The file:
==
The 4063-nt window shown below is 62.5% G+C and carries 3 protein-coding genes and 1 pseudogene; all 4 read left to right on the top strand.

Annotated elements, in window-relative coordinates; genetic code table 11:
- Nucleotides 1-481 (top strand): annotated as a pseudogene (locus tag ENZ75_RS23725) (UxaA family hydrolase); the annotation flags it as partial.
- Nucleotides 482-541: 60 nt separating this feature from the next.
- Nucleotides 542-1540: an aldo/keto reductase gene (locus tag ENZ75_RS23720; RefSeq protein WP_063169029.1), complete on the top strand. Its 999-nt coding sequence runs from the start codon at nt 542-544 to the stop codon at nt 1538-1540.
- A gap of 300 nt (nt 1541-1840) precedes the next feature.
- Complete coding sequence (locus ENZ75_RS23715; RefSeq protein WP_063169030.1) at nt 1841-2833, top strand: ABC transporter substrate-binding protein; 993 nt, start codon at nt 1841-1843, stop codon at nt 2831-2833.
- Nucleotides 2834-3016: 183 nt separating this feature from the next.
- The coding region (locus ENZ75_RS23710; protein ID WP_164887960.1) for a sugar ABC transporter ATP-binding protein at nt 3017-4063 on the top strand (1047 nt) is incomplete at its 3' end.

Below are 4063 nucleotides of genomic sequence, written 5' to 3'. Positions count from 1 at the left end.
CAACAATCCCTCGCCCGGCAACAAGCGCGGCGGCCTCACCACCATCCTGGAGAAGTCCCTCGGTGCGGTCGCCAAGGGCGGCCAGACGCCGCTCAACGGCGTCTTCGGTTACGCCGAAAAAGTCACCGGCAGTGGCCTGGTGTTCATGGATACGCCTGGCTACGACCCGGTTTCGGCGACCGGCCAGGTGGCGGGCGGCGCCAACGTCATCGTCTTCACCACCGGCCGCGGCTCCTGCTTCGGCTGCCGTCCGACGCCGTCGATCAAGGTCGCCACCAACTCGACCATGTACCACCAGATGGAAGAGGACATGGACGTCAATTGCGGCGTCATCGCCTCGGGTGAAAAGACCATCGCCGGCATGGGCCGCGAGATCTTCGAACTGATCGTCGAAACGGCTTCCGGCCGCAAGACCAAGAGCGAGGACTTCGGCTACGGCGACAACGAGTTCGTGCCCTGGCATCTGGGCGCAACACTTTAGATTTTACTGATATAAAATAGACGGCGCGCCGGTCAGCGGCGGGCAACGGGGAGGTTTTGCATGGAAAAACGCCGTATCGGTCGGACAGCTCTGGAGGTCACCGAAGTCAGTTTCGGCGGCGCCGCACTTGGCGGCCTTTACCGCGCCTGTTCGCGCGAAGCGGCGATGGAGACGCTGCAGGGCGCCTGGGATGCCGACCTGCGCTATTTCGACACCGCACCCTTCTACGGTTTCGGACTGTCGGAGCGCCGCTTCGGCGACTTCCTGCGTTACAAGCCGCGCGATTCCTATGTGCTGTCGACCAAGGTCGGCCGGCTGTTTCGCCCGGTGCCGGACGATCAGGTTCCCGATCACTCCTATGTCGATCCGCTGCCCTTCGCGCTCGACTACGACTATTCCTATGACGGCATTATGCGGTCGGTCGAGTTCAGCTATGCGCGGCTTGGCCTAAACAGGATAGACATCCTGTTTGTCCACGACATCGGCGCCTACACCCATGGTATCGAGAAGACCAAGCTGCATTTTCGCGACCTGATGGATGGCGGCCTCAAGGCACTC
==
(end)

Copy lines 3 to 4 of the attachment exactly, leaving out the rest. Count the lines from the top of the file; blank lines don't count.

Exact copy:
- Nucleotides 1-481 (top strand): annotated as a pseudogene (locus tag ENZ75_RS23725) (UxaA family hydrolase); the annotation flags it as partial.
- Nucleotides 482-541: 60 nt separating this feature from the next.